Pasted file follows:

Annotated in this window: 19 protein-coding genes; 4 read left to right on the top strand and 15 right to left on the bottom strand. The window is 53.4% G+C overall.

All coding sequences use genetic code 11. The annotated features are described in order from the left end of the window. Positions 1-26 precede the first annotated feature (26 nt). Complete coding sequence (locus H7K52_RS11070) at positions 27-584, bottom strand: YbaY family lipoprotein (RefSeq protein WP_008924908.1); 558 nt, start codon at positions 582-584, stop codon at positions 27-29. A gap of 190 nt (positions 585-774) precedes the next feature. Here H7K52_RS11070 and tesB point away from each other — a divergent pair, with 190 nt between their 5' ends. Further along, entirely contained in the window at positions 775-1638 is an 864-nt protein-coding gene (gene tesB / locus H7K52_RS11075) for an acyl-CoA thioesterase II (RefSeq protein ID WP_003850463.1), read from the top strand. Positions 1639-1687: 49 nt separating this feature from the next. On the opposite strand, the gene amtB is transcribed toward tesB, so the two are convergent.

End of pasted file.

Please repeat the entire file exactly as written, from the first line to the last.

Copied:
Annotated in this window: 19 protein-coding genes; 4 read left to right on the top strand and 15 right to left on the bottom strand. The window is 53.4% G+C overall.

All coding sequences use genetic code 11. The annotated features are described in order from the left end of the window. Positions 1-26 precede the first annotated feature (26 nt). Complete coding sequence (locus H7K52_RS11070) at positions 27-584, bottom strand: YbaY family lipoprotein (RefSeq protein WP_008924908.1); 558 nt, start codon at positions 582-584, stop codon at positions 27-29. A gap of 190 nt (positions 585-774) precedes the next feature. Here H7K52_RS11070 and tesB point away from each other — a divergent pair, with 190 nt between their 5' ends. Further along, entirely contained in the window at positions 775-1638 is an 864-nt protein-coding gene (gene tesB / locus H7K52_RS11075) for an acyl-CoA thioesterase II (RefSeq protein ID WP_003850463.1), read from the top strand. Positions 1639-1687: 49 nt separating this feature from the next. On the opposite strand, the gene amtB is transcribed toward tesB, so the two are convergent.